language is often referred to as "word deafness."   
Meyer et al. (1996) and Masuda et al. (2000) reported
loss of speech comprehension following accidental
destruction of the inferior colliculi during surgery for
removal of tumors [1, 2].  Johkura et al. (1998)
reported a case of traumatic injury to the inferior
colliculi suffered in a skiing accident [3].

In December 2004 Pan et al. reported auditory  
agnosia in a young boy who developed a cancerous
growth of the midbrain that involved both inferior
colliculi [4].  Removal of the abnormal tissue was
successful in this case, with slow but steady recovery
of auditory discrimination.  Pan et al. cited the cases of
Meyer et al., Masuda et al., and Johkura et al., plus
those of Hu et al. (1997) and Vitte et al. (2002) [5, 6].

The case reported by Hu et al. was the result of
traumatic injury in a motor vehicle accident [5].  Vitte et
al. reported two cases, one the result of head injury,
the other from hemorrhage following surgery [6].

Meyer et al. commented that they were aware of three
other cases of pure word deafness with lesions
restricted to the inferior colliculi, but did not give
citations to other published reports [1].  Johkura et al.
reviewed the literature on verbal auditory agnosia, first
reported with left temporal lobe damage that
disconnected the language receptive area from
subcortical auditory input and inputs across the corpus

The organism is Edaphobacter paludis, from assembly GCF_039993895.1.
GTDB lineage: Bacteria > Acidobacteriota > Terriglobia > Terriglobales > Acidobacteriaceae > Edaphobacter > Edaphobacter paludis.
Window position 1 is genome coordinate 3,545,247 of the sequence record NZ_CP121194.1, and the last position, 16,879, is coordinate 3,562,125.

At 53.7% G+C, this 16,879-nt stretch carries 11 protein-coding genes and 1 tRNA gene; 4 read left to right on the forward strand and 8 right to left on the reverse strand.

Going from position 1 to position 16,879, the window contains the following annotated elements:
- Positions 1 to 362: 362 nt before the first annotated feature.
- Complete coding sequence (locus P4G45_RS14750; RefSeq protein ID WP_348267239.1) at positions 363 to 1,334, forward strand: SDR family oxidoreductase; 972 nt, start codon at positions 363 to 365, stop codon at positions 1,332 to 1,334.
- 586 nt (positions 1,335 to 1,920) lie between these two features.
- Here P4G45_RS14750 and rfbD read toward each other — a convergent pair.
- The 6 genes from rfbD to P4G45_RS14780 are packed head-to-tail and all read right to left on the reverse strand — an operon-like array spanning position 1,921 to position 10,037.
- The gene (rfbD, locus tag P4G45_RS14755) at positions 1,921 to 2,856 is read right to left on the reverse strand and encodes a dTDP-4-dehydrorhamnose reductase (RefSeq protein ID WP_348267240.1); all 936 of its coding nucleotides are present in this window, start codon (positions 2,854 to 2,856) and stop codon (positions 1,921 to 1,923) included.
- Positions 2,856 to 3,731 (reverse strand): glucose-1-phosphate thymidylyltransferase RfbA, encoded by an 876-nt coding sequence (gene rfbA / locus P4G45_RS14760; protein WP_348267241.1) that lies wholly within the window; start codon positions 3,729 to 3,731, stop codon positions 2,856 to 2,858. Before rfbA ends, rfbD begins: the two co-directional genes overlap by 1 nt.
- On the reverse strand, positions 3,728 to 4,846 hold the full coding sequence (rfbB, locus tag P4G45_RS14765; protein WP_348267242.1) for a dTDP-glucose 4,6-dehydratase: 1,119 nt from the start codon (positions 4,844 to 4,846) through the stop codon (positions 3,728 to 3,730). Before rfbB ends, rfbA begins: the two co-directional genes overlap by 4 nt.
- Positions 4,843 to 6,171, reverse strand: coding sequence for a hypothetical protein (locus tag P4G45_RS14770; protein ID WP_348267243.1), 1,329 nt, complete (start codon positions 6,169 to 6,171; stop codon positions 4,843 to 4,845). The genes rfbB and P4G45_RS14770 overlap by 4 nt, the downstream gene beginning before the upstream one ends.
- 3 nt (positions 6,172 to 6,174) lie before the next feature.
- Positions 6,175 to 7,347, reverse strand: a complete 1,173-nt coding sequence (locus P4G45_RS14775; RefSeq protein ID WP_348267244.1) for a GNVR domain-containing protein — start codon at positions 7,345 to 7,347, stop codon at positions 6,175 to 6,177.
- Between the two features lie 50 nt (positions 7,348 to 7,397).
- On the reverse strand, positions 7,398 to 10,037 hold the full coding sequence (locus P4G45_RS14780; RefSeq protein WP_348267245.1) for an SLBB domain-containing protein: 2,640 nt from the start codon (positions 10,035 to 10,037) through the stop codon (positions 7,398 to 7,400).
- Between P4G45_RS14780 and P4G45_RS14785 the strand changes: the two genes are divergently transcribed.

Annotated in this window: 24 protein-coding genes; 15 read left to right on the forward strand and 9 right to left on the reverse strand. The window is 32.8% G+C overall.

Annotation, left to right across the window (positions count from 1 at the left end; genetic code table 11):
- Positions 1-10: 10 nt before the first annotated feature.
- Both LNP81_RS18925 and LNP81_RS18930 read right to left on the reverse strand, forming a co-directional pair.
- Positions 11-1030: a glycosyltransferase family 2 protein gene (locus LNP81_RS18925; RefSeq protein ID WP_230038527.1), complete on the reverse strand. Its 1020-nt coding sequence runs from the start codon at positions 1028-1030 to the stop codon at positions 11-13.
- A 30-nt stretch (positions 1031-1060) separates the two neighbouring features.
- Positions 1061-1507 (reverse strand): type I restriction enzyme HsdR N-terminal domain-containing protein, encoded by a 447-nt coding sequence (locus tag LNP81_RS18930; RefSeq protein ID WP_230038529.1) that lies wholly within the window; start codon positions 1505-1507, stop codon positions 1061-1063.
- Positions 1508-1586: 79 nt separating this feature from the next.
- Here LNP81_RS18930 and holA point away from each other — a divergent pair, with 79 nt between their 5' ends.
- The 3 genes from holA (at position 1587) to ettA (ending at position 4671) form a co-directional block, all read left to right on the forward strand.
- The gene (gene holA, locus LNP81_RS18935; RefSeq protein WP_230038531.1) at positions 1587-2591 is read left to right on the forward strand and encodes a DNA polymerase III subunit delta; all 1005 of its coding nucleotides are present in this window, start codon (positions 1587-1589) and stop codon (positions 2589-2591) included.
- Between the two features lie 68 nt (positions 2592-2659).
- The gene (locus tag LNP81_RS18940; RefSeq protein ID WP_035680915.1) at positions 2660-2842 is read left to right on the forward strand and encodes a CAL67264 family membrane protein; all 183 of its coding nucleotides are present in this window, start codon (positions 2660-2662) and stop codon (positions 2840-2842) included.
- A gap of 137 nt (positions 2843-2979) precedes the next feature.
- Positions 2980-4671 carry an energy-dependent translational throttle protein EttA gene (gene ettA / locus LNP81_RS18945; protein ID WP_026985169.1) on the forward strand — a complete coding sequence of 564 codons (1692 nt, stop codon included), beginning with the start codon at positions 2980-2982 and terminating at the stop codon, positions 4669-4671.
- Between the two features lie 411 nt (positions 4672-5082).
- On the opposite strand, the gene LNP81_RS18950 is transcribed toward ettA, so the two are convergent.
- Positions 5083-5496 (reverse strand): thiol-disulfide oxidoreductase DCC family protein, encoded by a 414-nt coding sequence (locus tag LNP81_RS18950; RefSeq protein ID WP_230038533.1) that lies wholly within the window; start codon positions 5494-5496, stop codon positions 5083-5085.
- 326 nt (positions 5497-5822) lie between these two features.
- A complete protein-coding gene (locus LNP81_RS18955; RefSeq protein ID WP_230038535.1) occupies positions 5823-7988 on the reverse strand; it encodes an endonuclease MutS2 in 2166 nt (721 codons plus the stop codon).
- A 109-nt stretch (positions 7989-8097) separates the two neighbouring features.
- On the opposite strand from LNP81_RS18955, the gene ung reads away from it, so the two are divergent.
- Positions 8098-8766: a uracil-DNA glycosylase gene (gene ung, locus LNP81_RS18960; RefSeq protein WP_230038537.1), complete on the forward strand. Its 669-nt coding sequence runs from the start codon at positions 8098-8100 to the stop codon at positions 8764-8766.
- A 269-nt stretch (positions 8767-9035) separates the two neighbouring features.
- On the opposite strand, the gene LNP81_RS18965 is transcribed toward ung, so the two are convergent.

callosum from the right temporal lobe.  Later it was
found that verbal auditory agnosia most often involved
bilateral temporal lobe damage, or disruption of the
auditory pathway from the medial geniculate bodies of
the thalamus [7, 8].  The cases of word deafness
following damage of the inferior colliculi in the 13 case
reports above, indicate that disruption even at the
midbrain level can interfere with language
comprehension.

Word deafness results only from bilateral damage of
the inferior colliculi [9, 10].  Champoux et al. (2007) did
extensive testing of a 12-year-old child with traumatic
injury of the right inferior colliculus.  The child did not
display any neurological dysfunction, but speech
comprehension was impaired in the presence of
competing sounds.

Loss of function within the inferior colliculi present from
birth might be expected to prevent acquisition of
language through the normal channel of hearing.